Attenuation of autophagy impacts on muscle fibre development, starvation induced stress and fibre regeneration following acute injury.
Springer Science and Business Media LLC
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Paolini, A., Omairi, S., Mitchell, R., Vaughan, D., Matsakas, A., Vaiyapuri, S., Ricketts, T., et al. (2018). Attenuation of autophagy impacts on muscle fibre development, starvation induced stress and fibre regeneration following acute injury.. Sci Rep, 8 (1), 9062. https://doi.org/10.1038/s41598-018-27429-7
Autophagy has been implicated as a major factor in the development of a number of diseases of skeletal muscle. However, its role in skeletal muscle homeostasis is still evolving. We examined skeletal muscle architecture in a mouse model, Atg16L1, where autophagy is attenuated but importantly still present. We show that muscle fibres from Atg16L1 mice were smaller than wild-type counterparts, proving a role for this process in the growth of these cells. We show that mild attenuation of autophagy results in accelerated muscle loss during the initial phase of acute starvation. Furthermore, we show that regeneration of skeletal muscle following cardiotoxin (CTX) mediated injury is slower in the Atg16L1 mouse compared to wild-type. Lastly, we show that autophagy controls the integrity of the sarcolemma. Attenuated autophagy makes muscle fibres more susceptible to infiltration by circulating immunoglobulins following muscle injury with CTX. These fibres internalise dystrophin and nNOS. Importantly these fibres are able to restore dystrophin and nNOS localisation and do not die. In conclusion, these studies shed new light into the ability of skeletal muscle fibres to cope with injury and establish a link between the fine-tuning of autophagy and skeletal muscle regeneration.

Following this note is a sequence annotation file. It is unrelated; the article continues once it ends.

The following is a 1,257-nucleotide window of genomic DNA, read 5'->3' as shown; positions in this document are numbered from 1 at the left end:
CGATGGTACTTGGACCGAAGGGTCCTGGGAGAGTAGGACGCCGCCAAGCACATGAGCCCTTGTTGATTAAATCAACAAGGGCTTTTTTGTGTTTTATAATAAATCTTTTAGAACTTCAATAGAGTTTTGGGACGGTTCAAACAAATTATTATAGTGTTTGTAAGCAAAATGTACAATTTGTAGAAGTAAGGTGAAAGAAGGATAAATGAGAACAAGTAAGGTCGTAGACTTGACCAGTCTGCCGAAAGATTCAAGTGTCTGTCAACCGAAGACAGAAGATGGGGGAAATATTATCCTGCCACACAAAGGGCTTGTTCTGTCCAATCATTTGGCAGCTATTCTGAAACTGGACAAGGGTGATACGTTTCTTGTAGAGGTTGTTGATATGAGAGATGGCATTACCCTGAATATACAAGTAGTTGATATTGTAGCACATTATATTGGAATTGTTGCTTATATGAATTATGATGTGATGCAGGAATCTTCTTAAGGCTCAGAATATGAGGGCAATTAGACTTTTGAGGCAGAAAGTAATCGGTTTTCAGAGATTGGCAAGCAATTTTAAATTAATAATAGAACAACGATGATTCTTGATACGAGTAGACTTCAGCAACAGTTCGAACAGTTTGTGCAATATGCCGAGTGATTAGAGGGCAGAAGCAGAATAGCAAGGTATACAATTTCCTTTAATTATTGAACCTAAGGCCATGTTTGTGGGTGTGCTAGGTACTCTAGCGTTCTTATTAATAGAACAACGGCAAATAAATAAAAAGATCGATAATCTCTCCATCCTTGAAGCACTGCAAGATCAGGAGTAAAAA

Muscle, Skeletal, Sarcolemma, Animals, Mice, Knockout, Starvation, Disease Models, Animal, Charybdotoxin, Carrier Proteins, Dystrophin, Regeneration, Autophagy, Nitric Oxide Synthase Type I, Stress, Physiological, Muscle Fibers, Skeletal, Autophagy-Related Proteins
External DOI: https://doi.org/10.1038/s41598-018-27429-7
This record's URL: https://www.repository.cam.ac.uk/handle/1810/282765
Attribution 4.0 International
Licence URL: https://creativecommons.org/licenses/by/4.0/